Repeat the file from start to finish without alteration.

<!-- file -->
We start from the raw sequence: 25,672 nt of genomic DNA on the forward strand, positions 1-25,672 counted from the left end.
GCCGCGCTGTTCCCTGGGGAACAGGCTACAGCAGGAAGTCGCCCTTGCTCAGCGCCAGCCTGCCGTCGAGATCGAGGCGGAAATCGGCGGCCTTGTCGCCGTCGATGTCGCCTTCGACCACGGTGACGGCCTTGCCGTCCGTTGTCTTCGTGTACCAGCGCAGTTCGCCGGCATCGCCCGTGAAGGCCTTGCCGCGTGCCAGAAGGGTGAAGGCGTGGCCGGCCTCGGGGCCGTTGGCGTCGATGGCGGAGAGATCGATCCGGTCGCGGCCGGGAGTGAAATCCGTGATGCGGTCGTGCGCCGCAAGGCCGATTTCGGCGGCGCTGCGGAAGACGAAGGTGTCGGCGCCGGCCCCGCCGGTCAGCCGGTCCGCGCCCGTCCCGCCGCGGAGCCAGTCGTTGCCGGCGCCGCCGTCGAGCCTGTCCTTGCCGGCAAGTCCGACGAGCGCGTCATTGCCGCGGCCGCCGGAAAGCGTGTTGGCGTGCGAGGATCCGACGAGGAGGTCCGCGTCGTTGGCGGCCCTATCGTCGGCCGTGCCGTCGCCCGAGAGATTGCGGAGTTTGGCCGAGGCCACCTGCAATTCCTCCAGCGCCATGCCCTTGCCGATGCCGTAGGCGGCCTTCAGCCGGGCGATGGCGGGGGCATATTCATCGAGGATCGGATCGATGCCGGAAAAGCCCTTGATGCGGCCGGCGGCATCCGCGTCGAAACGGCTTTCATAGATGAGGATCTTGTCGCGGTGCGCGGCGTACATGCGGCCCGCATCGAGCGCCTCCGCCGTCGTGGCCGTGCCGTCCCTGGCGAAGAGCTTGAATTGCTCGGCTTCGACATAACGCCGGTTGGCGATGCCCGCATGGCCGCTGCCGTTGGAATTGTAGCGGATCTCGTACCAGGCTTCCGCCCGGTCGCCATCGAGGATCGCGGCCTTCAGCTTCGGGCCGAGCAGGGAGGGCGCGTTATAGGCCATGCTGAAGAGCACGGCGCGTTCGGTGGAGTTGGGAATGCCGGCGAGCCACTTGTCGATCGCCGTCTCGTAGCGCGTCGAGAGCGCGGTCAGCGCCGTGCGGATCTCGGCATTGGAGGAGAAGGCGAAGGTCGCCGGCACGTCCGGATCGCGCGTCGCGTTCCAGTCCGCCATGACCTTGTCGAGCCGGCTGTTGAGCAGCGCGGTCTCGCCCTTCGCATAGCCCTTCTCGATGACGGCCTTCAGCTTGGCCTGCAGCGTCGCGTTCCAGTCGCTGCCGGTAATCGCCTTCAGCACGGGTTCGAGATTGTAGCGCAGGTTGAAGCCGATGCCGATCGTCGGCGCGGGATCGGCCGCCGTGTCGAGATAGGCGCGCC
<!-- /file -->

We start from the raw sequence: 25,672 nt of genomic DNA on the forward strand, positions 1-25,672 counted from the left end.
GCCGCGCTGTTCCCTGGGGAACAGGCTACAGCAGGAAGTCGCCCTTGCTCAGCGCCAGCCTGCCGTCGAGATCGAGGCGGAAATCGGCGGCCTTGTCGCCGTCGATGTCGCCTTCGACCACGGTGACGGCCTTGCCGTCCGTTGTCTTCGTGTACCAGCGCAGTTCGCCGGCATCGCCCGTGAAGGCCTTGCCGCGTGCCAGAAGGGTGAAGGCGTGGCCGGCCTCGGGGCCGTTGGCGTCGATGGCGGAGAGATCGATCCGGTCGCGGCCGGGAGTGAAATCCGTGATGCGGTCGTGCGCCGCAAGGCCGATTTCGGCGGCGCTGCGGAAGACGAAGGTGTCGGCGCCGGCCCCGCCGGTCAGCCGGTCCGCGCCCGTCCCGCCGCGGAGCCAGTCGTTGCCGGCGCCGCCGTCGAGCCTGTCCTTGCCGGCAAGTCCGACGAGCGCGTCATTGCCGCGGCCGCCGGAAAGCGTGTTGGCGTGCGAGGATCCGACGAGGAGGTCCGCGTCGTTGGCGGCCCTATCGTCGGCCGTGCCGTCGCCCGAGAGATTGCGGAGTTTGGCCGAGGCCACCTGCAATTCCTCCAGCGCCATGCCCTTGCCGATGCCGTAGGCGGCCTTCAGCCGGGCGATGGCGGGGGCATATTCATCGAGGATCGGATCGATGCCGGAAAAGCCCTTGATGCGGCCGGCGGCATCCGCGTCGAAACGGCTTTCATAGATGAGGATCTTGTCGCGGTGCGCGGCGTACATGCGGCCCGCATCGAGCGCCTCCGCCGTCGTGGCCGTGCCGTCCCTGGCGAAGAGCTTGAATTGCTCGGCTTCGACATAACGCCGGTTGGCGATGCCCGCATGGCCGCTGCCGTTGGAATTGTAGCGGATCTCGTACCAGGCTTCCGCCCGGTCGCCATCGAGGATCGCGGCCTTCAGCTTCGGGCCGAGCAGGGAGGGCGCGTTATAGGCCATGCTGAAGAGCACGGCGCGTTCGGTGGAGTTGGGAATGCCGGCGAGCCACTTGTCGATCGCCGTCTCGTAGCGCGTCGAGAGCGCGGTCAGCGCCGTGCGGATCTCGGCATTGGAGGAGAAGGCGAAGGTCGCCGGCACGTCCGGATCGCGCGTCGCGTTCCAGTCCGCCATGACCTTGTCGAGCCGGCTGTTGAGCAGCGCGGTCTCGCCCTTCGCATAGCCCTTCTCGATGACGGCCTTCAGCTTGGCCTGCAGCGTCGCGTTCCAGTCGCTGCCGGTAATCGCCTTCAGCACGGGTTCGAGATTGTAGCGCAGGTTGAAGCCGATGCCGATCGTCGGCGCGGGATCGGCCGCCGTGTCGAGATAGGCGCGCC